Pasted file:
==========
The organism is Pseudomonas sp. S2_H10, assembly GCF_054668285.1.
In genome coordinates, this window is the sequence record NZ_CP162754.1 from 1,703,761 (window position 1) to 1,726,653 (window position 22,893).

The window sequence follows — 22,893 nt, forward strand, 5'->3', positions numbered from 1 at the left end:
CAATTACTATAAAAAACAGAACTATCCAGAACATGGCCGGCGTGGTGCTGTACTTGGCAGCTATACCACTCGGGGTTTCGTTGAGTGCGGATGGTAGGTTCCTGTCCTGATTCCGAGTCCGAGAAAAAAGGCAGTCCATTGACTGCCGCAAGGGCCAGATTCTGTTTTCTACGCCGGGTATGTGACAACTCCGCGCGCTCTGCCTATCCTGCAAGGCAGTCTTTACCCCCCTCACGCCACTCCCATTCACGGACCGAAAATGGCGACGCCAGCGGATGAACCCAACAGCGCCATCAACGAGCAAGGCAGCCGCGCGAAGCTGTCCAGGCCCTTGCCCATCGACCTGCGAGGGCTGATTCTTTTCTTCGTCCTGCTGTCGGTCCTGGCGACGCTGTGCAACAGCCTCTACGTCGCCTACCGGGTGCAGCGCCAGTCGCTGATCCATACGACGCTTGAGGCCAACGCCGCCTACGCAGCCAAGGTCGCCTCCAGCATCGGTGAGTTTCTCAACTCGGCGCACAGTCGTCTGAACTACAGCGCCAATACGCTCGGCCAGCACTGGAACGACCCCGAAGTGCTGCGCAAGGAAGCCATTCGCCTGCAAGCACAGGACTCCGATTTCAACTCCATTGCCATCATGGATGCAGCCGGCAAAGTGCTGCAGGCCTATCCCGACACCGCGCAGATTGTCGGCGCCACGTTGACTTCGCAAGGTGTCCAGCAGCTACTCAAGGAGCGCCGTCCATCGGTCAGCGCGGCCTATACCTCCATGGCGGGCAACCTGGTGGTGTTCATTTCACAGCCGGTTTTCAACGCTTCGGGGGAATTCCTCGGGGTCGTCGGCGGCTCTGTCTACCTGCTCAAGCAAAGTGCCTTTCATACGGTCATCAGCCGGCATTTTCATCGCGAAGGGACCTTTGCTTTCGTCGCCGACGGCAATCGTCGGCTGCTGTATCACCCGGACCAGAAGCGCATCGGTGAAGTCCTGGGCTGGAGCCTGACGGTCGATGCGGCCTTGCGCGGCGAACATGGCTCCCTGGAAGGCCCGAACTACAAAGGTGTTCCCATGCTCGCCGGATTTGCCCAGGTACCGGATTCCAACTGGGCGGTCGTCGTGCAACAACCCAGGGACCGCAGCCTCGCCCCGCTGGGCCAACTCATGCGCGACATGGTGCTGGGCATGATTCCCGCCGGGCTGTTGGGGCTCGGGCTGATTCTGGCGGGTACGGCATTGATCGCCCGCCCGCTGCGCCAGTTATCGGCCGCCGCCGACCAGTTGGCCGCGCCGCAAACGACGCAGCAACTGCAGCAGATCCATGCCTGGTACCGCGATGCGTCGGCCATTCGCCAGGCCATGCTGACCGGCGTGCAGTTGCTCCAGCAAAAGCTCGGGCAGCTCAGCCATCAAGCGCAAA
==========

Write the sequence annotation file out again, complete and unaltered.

The organism is Pseudomonas sp. S2_H10, assembly GCF_054668285.1.
In genome coordinates, this window is the sequence record NZ_CP162754.1 from 1,703,761 (window position 1) to 1,726,653 (window position 22,893).

The window sequence follows — 22,893 nt, forward strand, 5'->3', positions numbered from 1 at the left end:
CAATTACTATAAAAAACAGAACTATCCAGAACATGGCCGGCGTGGTGCTGTACTTGGCAGCTATACCACTCGGGGTTTCGTTGAGTGCGGATGGTAGGTTCCTGTCCTGATTCCGAGTCCGAGAAAAAAGGCAGTCCATTGACTGCCGCAAGGGCCAGATTCTGTTTTCTACGCCGGGTATGTGACAACTCCGCGCGCTCTGCCTATCCTGCAAGGCAGTCTTTACCCCCCTCACGCCACTCCCATTCACGGACCGAAAATGGCGACGCCAGCGGATGAACCCAACAGCGCCATCAACGAGCAAGGCAGCCGCGCGAAGCTGTCCAGGCCCTTGCCCATCGACCTGCGAGGGCTGATTCTTTTCTTCGTCCTGCTGTCGGTCCTGGCGACGCTGTGCAACAGCCTCTACGTCGCCTACCGGGTGCAGCGCCAGTCGCTGATCCATACGACGCTTGAGGCCAACGCCGCCTACGCAGCCAAGGTCGCCTCCAGCATCGGTGAGTTTCTCAACTCGGCGCACAGTCGTCTGAACTACAGCGCCAATACGCTCGGCCAGCACTGGAACGACCCCGAAGTGCTGCGCAAGGAAGCCATTCGCCTGCAAGCACAGGACTCCGATTTCAACTCCATTGCCATCATGGATGCAGCCGGCAAAGTGCTGCAGGCCTATCCCGACACCGCGCAGATTGTCGGCGCCACGTTGACTTCGCAAGGTGTCCAGCAGCTACTCAAGGAGCGCCGTCCATCGGTCAGCGCGGCCTATACCTCCATGGCGGGCAACCTGGTGGTGTTCATTTCACAGCCGGTTTTCAACGCTTCGGGGGAATTCCTCGGGGTCGTCGGCGGCTCTGTCTACCTGCTCAAGCAAAGTGCCTTTCATACGGTCATCAGCCGGCATTTTCATCGCGAAGGGACCTTTGCTTTCGTCGCCGACGGCAATCGTCGGCTGCTGTATCACCCGGACCAGAAGCGCATCGGTGAAGTCCTGGGCTGGAGCCTGACGGTCGATGCGGCCTTGCGCGGCGAACATGGCTCCCTGGAAGGCCCGAACTACAAAGGTGTTCCCATGCTCGCCGGATTTGCCCAGGTACCGGATTCCAACTGGGCGGTCGTCGTGCAACAACCCAGGGACCGCAGCCTCGCCCCGCTGGGCCAACTCATGCGCGACATGGTGCTGGGCATGATTCCCGCCGGGCTGTTGGGGCTCGGGCTGATTCTGGCGGGTACGGCATTGATCGCCCGCCCGCTGCGCCAGTTATCGGCCGCCGCCGACCAGTTGGCCGCGCCGCAAACGACGCAGCAACTGCAGCAGATCCATGCCTGGTACCGCGATGCGTCGGCCATTCGCCAGGCCATGCTGACCGGCGTGCAGTTGCTCCAGCAAAAGCTCGGGCAGCTCAGCCATCAAGCGCAAA